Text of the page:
Sep 9th, 2009
Early 2009 Draft Impressions
Seven Costanza and Dan Santaromita gave their thoughts and predictions from the 2009 White Sox draft class. Each picked their favorite and least favorite draft pick, a sleeper, a bust candidate, the first to make it to the Majors, an unsigned pick that was most disappointing and their overall early thoughts on the draft.
SC: Ryan Buch
I think the Sox got great value with Buch in the 8th round. He’s got the potential to become a mid-rotation starter due to his solid three pitch mix of a low to mid 90’s fastball, excellent curve and improving change. The command of his fastball can be erratic which is what could prevent him from reaching his potential but he’s definitely the prime candidate to be next year’s Dexter Carter or Dan Hudson. I think Buch had value even in the second round so to draft him in the 8th and sign him for slot money looks like a great job by the Sox. Lot’s of projectability here.
DS: Kyle Bellamy
In terms of best value at the round the player was taken, I really like Bellamy. He dominated at Miami in the tough ACC for 2 years and has the stuff and deception with his sidearm delivery to fly through the minors (he is already doing very well in Kannapolis). His high 80s fastball has good sink and his slider is effective. His strikeout to walk ratio is spectacular so far, which is somewhat expected because he was a very advanced reliever out of college. It might be generous to say his upside is as a setup man, but chances are good he will be the first member of this White Sox draft class to make it to the Majors.
Least Favorite Pick
SC: Justin Collop
There are definitely things to like about Collop; he’s athletic, has a fast arm and three workable pitches when he’s on but he’s been very inconsistent, his command isn’t good and his secondary pitches fell off during the second half of the season resulting in Collop getting hit hard. There’s too much uncertainty and not enough upside in Collop for me to call this pick anything other than a reach. I think Collop is the type of prospect that you take a flier on in the 10-14 round range, not the 6th.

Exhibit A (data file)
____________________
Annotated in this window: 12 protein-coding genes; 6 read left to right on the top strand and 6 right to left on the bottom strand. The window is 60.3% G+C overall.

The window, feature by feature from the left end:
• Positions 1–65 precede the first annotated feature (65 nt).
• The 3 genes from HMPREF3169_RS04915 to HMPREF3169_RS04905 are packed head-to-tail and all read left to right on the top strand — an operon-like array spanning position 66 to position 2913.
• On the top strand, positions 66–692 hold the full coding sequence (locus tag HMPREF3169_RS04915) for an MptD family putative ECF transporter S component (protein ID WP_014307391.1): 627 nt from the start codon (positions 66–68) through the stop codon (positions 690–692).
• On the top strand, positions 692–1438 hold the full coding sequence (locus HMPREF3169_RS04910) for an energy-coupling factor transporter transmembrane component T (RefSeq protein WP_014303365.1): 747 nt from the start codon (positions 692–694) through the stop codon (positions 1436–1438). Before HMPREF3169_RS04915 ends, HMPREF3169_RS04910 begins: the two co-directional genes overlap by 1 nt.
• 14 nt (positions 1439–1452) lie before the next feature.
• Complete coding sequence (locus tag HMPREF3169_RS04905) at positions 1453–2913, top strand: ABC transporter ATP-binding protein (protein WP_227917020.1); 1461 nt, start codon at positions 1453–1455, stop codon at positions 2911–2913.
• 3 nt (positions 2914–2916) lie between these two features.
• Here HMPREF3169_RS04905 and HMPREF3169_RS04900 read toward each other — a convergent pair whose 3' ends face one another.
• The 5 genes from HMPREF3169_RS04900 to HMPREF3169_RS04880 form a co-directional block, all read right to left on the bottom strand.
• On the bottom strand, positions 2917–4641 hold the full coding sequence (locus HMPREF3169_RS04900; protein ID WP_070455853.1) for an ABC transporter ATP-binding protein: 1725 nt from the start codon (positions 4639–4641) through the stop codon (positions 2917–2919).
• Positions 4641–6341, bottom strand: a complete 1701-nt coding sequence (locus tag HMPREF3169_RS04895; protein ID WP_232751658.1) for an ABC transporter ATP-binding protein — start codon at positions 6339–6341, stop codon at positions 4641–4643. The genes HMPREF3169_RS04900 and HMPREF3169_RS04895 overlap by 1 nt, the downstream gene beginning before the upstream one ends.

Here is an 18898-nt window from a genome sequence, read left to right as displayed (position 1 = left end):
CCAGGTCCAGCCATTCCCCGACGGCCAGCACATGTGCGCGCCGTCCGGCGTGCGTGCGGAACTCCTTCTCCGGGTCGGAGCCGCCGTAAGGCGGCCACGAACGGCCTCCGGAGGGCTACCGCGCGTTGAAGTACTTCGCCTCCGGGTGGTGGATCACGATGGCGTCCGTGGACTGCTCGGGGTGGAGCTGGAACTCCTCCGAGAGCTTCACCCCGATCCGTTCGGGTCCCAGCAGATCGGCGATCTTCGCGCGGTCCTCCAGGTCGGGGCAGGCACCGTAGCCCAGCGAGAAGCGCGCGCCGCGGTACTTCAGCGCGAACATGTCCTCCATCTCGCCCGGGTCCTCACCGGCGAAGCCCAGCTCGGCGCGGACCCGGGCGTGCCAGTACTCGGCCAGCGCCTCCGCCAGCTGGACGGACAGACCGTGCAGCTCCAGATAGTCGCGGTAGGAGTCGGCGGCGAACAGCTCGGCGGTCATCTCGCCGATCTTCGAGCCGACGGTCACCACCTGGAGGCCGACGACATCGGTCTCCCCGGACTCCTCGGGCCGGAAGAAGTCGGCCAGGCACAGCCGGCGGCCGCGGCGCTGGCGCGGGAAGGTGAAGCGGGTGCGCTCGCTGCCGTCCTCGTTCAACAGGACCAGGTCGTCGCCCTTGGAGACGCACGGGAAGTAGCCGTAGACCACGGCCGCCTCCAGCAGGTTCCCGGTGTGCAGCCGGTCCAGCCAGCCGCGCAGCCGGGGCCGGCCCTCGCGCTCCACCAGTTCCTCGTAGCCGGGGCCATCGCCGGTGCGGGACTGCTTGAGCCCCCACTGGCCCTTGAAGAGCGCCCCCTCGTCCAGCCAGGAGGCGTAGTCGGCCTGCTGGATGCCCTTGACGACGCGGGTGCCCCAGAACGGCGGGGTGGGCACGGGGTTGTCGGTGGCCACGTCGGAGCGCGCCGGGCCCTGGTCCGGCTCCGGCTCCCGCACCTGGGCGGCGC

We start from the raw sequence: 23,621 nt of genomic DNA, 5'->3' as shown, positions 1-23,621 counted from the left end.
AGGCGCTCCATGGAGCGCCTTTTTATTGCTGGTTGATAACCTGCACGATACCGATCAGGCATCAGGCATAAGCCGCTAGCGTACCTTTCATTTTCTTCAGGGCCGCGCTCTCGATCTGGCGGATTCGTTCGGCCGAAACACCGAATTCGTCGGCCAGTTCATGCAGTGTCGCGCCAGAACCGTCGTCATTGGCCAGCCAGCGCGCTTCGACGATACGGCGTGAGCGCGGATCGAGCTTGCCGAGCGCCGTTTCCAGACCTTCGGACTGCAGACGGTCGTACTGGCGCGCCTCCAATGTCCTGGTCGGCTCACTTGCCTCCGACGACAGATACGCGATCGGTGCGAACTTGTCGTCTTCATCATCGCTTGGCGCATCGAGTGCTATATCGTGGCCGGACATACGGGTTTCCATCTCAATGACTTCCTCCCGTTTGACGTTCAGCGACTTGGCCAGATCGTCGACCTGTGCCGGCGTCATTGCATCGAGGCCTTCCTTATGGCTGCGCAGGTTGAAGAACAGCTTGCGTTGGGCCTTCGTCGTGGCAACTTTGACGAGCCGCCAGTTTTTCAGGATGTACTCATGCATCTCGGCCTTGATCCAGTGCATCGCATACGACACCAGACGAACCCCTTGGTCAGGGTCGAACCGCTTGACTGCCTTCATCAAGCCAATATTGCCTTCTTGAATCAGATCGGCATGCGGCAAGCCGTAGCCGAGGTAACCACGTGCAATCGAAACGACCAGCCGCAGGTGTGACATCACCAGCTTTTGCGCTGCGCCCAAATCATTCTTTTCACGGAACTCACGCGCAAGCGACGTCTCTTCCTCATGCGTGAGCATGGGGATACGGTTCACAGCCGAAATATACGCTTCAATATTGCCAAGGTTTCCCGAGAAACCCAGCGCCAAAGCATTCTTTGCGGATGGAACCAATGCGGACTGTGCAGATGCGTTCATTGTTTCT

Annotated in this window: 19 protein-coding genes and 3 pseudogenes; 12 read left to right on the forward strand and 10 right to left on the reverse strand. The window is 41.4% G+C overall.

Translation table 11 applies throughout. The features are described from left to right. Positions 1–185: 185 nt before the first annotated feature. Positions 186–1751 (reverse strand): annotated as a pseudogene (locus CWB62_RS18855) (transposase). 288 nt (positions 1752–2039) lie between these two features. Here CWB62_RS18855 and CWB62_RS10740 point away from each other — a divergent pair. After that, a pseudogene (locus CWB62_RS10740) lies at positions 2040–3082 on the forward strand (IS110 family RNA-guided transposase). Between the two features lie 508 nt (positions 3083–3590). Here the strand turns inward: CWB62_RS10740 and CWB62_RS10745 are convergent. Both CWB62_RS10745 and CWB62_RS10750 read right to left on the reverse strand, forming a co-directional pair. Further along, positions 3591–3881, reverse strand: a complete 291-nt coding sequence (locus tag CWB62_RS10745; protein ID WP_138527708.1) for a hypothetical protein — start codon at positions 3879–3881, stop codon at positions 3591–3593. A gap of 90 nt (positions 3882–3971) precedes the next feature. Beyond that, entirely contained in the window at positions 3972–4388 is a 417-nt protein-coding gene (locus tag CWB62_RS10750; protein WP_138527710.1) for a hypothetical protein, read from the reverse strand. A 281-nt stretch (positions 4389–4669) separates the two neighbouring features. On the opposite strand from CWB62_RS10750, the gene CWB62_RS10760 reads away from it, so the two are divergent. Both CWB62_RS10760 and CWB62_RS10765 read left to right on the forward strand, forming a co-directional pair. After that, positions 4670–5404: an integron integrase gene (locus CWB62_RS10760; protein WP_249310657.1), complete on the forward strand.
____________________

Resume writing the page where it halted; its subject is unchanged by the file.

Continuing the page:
DS: Matt Hopps
I’ll put Hopps in the never to interview with us category. He signed for well under slot and has only been pitching for a few years so there is projectability for his age (23), but I think the odds are against him more than the rest of the top 10 picks. The term least favorite fits best because I don’t dislike the pick, it was the 9th round after all, but I feel that there is the least to like about Hopps relative to other somewhat high picks.
SC: Dan Black
The 14th rounder Black hasn’t had the best of results in the early going, but I really like his combination of plus power and fantastic plate discipline. He doesn’t have a position and has been playing a lot of first base, it’s unfortunate that he couldn’t stick at the position he played a lot in college, that being catcher, because then he really would be a prospect. But as it is I believe in the bat, even at first, so hopefully Dan Black doesn’t prove me wrong.
DS: Kyle Colligan
Colligan is an athletic outfielder, something the Sox seemed to grab a lot of this draft, and has done well at Great Falls this year. He did well in the Big 12 at Texas A&M and can play a solid centerfield while hitting for some pop. He’s been getting on base at a great clip with the Voyagers this season, living up to my own expectations of him. He is an advanced hitter that shouldn’t have too much trouble with A ball pitching in 2010. I’m not expecting him to set the world on fire, but he should do well. For a 12th rounder, I think he has the ability to be an under the radar prospect that does well without much notice.
Most Likely to Bust
SC: Trayce Thompson
Thompson was probably my second favourite pick of the whole draft behind Buch, but there is a huge amount of bust potential with Trayce. He’s very raw and has a long swing leading to a lot of strikeouts. Those are two big red flags for a prospect, but there is also an awful lot to like about Trayce. If he puts it all together Thompson could become a prototypical right fielder with great power, arm strength and solid defense, however it will almost certainly take him a long time to get there.
DS: Trayce Thompson